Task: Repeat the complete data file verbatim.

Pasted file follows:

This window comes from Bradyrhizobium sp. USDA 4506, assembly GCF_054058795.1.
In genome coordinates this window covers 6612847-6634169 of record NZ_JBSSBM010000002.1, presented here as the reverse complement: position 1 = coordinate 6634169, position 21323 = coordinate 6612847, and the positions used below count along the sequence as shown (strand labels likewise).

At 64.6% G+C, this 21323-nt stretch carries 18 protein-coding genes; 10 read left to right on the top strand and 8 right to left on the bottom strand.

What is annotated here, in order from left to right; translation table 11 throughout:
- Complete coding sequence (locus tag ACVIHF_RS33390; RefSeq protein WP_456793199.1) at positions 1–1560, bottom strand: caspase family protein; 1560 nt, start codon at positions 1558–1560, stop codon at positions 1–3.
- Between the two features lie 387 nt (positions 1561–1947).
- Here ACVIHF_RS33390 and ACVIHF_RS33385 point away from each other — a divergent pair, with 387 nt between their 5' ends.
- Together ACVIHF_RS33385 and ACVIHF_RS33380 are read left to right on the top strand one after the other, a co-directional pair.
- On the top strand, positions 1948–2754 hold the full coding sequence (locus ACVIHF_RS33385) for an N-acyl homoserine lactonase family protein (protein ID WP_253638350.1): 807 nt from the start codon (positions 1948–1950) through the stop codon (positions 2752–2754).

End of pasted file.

This window comes from Bradyrhizobium sp. USDA 4506, assembly GCF_054058795.1.
In genome coordinates this window covers 6612847-6634169 of record NZ_JBSSBM010000002.1, presented here as the reverse complement: position 1 = coordinate 6634169, position 21323 = coordinate 6612847, and the positions used below count along the sequence as shown (strand labels likewise).

At 64.6% G+C, this 21323-nt stretch carries 18 protein-coding genes; 10 read left to right on the top strand and 8 right to left on the bottom strand.

What is annotated here, in order from left to right; translation table 11 throughout:
- Complete coding sequence (locus tag ACVIHF_RS33390; RefSeq protein WP_456793199.1) at positions 1–1560, bottom strand: caspase family protein; 1560 nt, start codon at positions 1558–1560, stop codon at positions 1–3.
- Between the two features lie 387 nt (positions 1561–1947).
- Here ACVIHF_RS33390 and ACVIHF_RS33385 point away from each other — a divergent pair, with 387 nt between their 5' ends.
- Together ACVIHF_RS33385 and ACVIHF_RS33380 are read left to right on the top strand one after the other, a co-directional pair.
- On the top strand, positions 1948–2754 hold the full coding sequence (locus ACVIHF_RS33385) for an N-acyl homoserine lactonase family protein (protein ID WP_253638350.1): 807 nt from the start codon (positions 1948–1950) through the stop codon (positions 2752–2754).